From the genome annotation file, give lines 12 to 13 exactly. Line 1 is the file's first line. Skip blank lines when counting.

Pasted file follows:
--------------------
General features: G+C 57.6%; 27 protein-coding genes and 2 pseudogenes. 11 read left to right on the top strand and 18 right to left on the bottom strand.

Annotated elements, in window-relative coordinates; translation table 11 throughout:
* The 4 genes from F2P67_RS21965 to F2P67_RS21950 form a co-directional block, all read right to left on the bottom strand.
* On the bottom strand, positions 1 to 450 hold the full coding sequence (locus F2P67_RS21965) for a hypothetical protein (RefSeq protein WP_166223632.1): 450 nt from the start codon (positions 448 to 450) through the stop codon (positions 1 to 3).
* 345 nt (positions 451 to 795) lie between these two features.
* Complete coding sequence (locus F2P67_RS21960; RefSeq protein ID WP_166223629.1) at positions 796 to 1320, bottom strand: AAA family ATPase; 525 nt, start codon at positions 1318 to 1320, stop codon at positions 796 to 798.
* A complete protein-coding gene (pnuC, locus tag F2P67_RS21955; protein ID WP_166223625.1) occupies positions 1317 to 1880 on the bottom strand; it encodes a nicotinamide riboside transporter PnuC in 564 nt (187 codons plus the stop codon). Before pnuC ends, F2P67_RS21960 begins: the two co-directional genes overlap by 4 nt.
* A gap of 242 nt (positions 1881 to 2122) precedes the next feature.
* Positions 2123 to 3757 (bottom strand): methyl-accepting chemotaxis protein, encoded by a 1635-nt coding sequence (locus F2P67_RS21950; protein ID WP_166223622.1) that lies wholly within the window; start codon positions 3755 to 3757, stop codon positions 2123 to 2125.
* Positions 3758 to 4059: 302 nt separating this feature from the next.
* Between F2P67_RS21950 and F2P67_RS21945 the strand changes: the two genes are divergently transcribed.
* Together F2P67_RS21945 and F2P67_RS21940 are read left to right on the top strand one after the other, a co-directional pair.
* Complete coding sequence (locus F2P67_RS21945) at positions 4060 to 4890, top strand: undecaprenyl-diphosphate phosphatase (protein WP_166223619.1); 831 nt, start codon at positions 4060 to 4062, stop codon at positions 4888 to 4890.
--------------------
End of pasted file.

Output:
* Together F2P67_RS21945 and F2P67_RS21940 are read left to right on the top strand one after the other, a co-directional pair.
* Complete coding sequence (locus F2P67_RS21945) at positions 4060 to 4890, top strand: undecaprenyl-diphosphate phosphatase (protein WP_166223619.1); 831 nt, start codon at positions 4060 to 4062, stop codon at positions 4888 to 4890.